ISSN (Print) - 0012-9976 | ISSN (Online) - 2349-8846

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Tribal Land, Customary Law, and the Manipur Land Revenue and Land Reforms Act

Tribal peoples in Manipur have been maintaining their commons under customary law. Interacting with outsiders has always led to the contestation of their customs, traditions, and beliefs. Tribal societies continue to administer their villages under customary law on the tenet of equity. Their law has even resisted the policies of Manipuri kings and the British administration. In the present day, tribal customary law stands challenged by the Manipur Land Revenue and Land Reforms Act, 1960.

Patterns of Ethnic Conflict in the North-East

Manipur in India's north-east has long been riven by conflicts among ethnic groups on issues of exclusivity, dominance and integration. Identities that shape conflict are not necessarily primordial but are a creation of political necessity and administrative convenience. In recent decades, as the Naga-Kuki conflicts and later between the Kukis and Paites demonstrate identity conflicts have been waged not merely on questions of land, immigration and settlement but also on the overweening fear of loss of identity itself.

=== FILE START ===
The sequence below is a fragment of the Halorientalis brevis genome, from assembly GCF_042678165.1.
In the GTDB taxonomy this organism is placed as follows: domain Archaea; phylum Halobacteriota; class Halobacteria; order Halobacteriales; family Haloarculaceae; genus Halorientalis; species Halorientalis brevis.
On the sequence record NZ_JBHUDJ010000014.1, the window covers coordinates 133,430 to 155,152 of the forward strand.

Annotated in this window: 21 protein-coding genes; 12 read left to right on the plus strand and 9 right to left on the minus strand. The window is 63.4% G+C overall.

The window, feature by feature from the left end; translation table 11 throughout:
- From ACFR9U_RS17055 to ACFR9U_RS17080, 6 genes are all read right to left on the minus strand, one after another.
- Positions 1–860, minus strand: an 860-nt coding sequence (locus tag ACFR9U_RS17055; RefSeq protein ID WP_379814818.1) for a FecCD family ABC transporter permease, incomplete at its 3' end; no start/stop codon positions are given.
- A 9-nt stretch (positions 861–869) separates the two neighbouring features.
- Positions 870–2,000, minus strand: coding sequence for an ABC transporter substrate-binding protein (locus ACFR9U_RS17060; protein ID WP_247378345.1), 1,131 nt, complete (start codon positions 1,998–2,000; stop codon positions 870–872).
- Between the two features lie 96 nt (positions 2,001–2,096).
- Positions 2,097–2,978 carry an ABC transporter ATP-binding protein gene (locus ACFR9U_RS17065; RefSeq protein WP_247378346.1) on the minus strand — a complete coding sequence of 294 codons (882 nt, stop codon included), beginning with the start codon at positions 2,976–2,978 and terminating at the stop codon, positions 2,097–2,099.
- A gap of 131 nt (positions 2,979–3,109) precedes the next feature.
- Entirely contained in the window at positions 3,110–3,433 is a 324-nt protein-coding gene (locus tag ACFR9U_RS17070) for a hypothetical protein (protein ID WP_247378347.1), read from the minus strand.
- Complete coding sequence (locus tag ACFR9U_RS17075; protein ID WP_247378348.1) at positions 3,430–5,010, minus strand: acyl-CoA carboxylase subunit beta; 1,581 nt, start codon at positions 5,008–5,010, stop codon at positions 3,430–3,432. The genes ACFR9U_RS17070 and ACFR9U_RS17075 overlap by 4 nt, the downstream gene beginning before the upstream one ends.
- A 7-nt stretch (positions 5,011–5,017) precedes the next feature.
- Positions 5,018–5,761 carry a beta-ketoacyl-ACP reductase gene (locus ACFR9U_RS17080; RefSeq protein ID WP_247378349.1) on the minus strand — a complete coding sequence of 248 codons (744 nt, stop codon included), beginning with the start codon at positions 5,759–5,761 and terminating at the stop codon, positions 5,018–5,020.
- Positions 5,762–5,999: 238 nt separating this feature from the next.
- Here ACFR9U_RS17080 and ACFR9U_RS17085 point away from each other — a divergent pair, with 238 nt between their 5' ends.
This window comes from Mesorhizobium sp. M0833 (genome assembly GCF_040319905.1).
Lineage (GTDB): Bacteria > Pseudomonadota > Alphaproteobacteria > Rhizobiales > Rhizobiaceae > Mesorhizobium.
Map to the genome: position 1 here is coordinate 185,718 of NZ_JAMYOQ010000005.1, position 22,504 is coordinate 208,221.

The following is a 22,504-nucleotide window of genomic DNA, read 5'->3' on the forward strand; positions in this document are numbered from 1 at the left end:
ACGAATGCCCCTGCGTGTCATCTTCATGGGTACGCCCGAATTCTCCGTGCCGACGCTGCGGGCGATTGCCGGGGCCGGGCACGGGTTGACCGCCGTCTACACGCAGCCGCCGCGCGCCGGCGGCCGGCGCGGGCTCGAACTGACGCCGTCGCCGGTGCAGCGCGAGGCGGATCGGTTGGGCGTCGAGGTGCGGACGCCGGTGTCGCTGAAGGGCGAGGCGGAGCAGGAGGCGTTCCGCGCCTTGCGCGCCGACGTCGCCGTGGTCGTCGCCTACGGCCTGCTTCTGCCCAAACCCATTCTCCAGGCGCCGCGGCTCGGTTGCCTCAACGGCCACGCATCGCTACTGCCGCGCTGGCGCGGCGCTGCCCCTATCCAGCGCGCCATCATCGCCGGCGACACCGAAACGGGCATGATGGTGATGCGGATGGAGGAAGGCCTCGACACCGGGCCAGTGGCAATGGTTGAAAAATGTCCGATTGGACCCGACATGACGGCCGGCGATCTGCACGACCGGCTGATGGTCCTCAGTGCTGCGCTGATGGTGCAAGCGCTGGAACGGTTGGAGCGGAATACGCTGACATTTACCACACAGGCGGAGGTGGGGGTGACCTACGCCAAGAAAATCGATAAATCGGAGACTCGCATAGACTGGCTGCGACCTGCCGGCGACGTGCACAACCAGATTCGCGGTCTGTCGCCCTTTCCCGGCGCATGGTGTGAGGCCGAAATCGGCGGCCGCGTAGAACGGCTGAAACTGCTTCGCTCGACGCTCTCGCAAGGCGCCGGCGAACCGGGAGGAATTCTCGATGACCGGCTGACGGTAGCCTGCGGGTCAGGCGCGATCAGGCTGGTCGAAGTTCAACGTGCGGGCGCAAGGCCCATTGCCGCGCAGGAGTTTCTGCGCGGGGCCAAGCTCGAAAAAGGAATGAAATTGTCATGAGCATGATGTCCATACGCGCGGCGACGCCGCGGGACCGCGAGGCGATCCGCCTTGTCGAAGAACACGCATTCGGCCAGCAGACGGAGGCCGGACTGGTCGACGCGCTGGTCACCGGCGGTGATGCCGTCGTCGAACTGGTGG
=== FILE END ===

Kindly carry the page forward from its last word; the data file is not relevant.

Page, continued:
Equality as Tradition

In the classless, casteless Naga society, women have traditionally enjoyed a high social position, with a pivotal role in both family and community affairs. In the 'modern' milieu, with the insidious influence of drugs and violence, Naga women's organisations have taken the lead in forming social movements for peace and revitalising customary laws.

Ethnicity and Socio-Political Assertion

Assertion of ethnic identity and the accompanying political unrest is rooted often in fears among minority groups of losing their historical and culturally acquired identities. But such assertions may have several dimensions as seen in Manipur where for long several groups have agitated against the centre and state government's perceived neglect of their needs.

Manipur : How History Repeats Itself

As identities are mobilised to serve the political designs of vested interests, it seems obvious that the idea of a Naga 'nation' and a Manipuri 'nation' behind the 'national liberation'/ 'secessionist' movements in the region is seemingly at least, incompatible with the idea of the Indian 'nation state'. However there is a need to resolve whether the two conceptions, are themselves incompatible with one another. And it is the Indian 'nation state' will have to play the role, not of an enemy but of a powerful and probably benevolent mediator. Manipur, probably the last vestige of a real composite cultural and political character in the Indian subcontinent, should not in the interim become a sacrificial lamb for establishing the political legitimacy of the Indian 'nation state'.
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